2010-06-15

    Oxidation tests were carried out in samples from an ultra low carbon and two silicon bearing steels to determine the distribution and morphology of the oxide species present. The ultra low carbon steel was oxidized for short periods of time within a chamber designed to obtain thin oxide layers by controlling the atmosphere, and for longer times in an electric furnace; the silicon steels were reheated only in the electric furnace. The chamber was constructed to study the behaviour encountered during the short period of time between descaling and rolling in modern continuous mills. It was found that the oxide layers formed on the samples reheated in the electric furnace were made of different oxide species. The specimens treated in the chamber had layers made almost exclusively of wustite. Selected oxide samples were studied by scanning electron microscopy to obtain electron backscattered diffraction patterns, which were used to identify the oxide species in the layer.

  17. Thioredoxin, oxidative stress, cancer and aging.

    Science.gov (United States)

    Flores, Lisa C; Ortiz, Melanie; Dube, Sara; Hubbard, Gene B; Lee, Shuko; Salmon, Adam; Zhang, Yiqiang; Ikeno, Yuji

    2012-01-01

    The Free Radical or Oxidative Stress Theory of Aging is one of the most popular theories in aging research and has been extensively studied over the past several decades. However, recent evidence using transgenic/knockout mice that overexpress or down-regulate antioxidant enzymes challenge the veracity of this theory since the animals show no increase or decrease in lifespan. These results seriously call into question the role of oxidative damage/stress in the aging process in mammals. Therefore, the theory requires significant modifications if we are to understand the relationship between aging and the regulation of oxidative stress. Our laboratory has been examining the impacts of thioredoxins (Trxs), in the cytosol and mitochondria, on aging and age-related diseases. Our data from mice that are either up-regulating or down-regulating Trx in different cellular compartments, that is, the cytosol or mitochondria, could shed some light on the role of oxidative stress and its pathophysiological effects. The results generated from our lab and others may indicate that: 1) changes in oxidative stress and the redox state in the cytosol, mitochondria or nucleus might play different roles in the aging process; 2) the role of oxidative stress and redox state could have different pathophysiological consequences in different tissues/cells, for example, mitotic vs. post-mitotic; 3) oxidative stress could have different pathophysiological impacts in young and old animals; and 4) the pathophysiological roles of oxidative stress and redox state could be controlled through changes in redox-sensitive signaling, which could have more diverse effects on pathophysiology than the accumulation of oxidative damage to various molecules. To critically test the role of oxidative stress on aging and age-related diseases, further study is required using animal models that regulate oxidative stress levels differently in each cellular compartment, each tissue/organ, and/or at different stages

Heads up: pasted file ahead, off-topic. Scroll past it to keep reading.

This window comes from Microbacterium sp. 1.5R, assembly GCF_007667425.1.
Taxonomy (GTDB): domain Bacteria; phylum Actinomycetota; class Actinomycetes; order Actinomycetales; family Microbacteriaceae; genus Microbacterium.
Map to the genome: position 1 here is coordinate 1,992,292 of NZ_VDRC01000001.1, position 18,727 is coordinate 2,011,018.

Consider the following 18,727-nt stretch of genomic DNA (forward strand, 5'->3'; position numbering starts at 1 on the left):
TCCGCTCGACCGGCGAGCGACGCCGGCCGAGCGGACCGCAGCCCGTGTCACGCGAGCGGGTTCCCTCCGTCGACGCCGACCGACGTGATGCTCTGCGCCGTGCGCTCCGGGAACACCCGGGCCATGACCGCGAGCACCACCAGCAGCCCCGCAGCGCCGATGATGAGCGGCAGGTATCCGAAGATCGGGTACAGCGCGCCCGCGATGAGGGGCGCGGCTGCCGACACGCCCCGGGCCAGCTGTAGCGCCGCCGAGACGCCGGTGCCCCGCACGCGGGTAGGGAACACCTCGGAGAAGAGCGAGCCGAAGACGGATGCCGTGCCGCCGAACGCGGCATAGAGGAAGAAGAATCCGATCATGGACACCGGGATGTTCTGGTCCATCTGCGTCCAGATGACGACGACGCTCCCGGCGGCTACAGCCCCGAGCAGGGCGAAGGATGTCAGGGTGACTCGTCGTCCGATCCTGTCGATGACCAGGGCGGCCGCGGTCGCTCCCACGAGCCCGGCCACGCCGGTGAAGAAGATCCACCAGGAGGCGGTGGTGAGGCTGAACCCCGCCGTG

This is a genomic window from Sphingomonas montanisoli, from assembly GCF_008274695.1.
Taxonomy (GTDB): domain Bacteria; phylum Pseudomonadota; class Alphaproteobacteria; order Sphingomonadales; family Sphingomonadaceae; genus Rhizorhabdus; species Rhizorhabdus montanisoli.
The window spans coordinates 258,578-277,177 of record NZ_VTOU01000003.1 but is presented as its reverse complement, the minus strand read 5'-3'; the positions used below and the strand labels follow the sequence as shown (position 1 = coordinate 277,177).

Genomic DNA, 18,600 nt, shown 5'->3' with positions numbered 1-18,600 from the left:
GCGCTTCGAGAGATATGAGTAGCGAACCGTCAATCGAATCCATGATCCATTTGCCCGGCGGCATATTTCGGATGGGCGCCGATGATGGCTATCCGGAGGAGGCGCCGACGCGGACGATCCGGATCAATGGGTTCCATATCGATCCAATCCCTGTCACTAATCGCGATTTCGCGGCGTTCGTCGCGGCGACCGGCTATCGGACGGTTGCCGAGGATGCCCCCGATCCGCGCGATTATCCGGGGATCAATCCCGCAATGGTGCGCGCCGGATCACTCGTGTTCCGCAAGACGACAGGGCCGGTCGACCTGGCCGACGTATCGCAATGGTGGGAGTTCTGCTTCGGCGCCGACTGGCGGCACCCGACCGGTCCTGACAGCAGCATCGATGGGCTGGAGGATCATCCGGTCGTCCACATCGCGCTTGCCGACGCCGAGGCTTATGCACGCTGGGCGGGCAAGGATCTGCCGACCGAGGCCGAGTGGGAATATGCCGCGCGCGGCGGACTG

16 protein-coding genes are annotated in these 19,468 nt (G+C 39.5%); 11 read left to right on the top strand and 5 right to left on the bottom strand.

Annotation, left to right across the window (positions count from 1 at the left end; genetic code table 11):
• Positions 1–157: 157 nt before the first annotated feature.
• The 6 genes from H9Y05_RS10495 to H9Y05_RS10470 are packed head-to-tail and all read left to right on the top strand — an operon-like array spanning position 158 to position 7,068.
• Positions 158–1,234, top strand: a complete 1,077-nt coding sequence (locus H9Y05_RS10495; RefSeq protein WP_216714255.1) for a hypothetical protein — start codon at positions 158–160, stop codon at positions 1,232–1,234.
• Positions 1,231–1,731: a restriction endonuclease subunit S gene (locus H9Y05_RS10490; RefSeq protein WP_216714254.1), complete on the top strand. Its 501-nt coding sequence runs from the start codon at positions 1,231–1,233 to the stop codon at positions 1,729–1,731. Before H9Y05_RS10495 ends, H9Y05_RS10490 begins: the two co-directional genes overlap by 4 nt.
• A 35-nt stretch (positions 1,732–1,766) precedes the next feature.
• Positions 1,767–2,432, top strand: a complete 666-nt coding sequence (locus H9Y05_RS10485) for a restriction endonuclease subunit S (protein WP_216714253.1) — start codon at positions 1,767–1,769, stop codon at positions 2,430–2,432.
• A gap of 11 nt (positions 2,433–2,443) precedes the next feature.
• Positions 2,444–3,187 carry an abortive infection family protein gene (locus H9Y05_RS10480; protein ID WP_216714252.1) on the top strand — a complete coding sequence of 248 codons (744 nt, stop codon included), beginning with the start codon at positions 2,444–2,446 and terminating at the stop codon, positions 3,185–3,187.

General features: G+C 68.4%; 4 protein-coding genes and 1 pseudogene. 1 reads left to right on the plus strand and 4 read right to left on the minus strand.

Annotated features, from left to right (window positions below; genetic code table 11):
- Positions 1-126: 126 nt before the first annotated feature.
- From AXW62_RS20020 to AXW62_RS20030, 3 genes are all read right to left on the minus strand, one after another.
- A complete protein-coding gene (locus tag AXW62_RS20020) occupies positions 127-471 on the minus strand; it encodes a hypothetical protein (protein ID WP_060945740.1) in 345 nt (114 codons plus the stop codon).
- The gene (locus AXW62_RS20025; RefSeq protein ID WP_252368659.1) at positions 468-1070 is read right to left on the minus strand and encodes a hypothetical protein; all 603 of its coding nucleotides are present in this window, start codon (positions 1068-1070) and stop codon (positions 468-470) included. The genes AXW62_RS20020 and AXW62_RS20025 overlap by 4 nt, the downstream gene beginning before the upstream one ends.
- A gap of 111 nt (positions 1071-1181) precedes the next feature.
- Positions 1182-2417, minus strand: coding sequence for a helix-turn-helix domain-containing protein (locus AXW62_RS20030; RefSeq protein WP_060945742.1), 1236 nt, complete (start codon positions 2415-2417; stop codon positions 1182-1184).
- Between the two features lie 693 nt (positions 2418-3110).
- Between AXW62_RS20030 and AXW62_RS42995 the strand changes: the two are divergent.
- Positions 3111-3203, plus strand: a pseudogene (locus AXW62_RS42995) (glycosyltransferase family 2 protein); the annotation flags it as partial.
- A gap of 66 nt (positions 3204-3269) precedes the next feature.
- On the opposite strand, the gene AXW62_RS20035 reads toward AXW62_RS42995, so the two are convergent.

18. Status of Chronic Oxidation Studies of Graphite

    Energy Technology Data Exchange (ETDEWEB)

    Contescu, Cristian I. [Oak Ridge National Lab. (ORNL), Oak Ridge, TN (United States); Mee, Robert W. [Univ. of Tennessee, Knoxville, TN (United States)

    2016-05-01

    Graphite will undergo extremely slow, but continuous oxidation by traces of moisture that will be present, albeit at very low levels, in the helium coolant of HTGR. This chronic oxidation may cause degradation of mechanical strength and thermal properties of graphite components if a porous oxidation layer penetrates deep enough in the bulk of graphite components during the lifetime of the reactor. The current research on graphite chronic oxidation is motivated by the acute need to understand the behavior of each graphite grade during prolonged exposure to high temperature chemical attack by moisture. The goal is to provide the elements needed to develop predictive models for long-time oxidation behavior of graphite components in the cooling helium of HTGR. The tasks derived from this goal are: (1) Oxidation rate measurements in order to determine and validate a comprehensive kinetic model suitable for prediction of intrinsic oxidation rates as a function of temperature and oxidant gas composition; (2) Characterization of effective diffusivity of water vapor in the graphite pore system in order to account for the in-pore transport of moisture; and (3) Development and validation of a predictive model for the penetration depth of the oxidized layer, in order to assess the risk of oxidation caused damage of particular graphite grades after prolonged exposure to the environment of helium coolant in HTGR. The most important and most time consuming of these tasks is the measurement of oxidation rates in accelerated oxidation tests (but still under kinetic control) and the development of a reliable kinetic model. This report summarizes the status of chronic oxidation studies on graphite, and then focuses on model development activities, progress of kinetic measurements, validation of results, and improvement of the kinetic models. Analysis of current and past results obtained with three grades of showed that the classical Langmuir-Hinshelwood model cannot reproduce all

  19. Oxidation of Alkylaromatics

    Directory of Open Access Journals (Sweden)

    T. S. S. Rao

    2007-01-01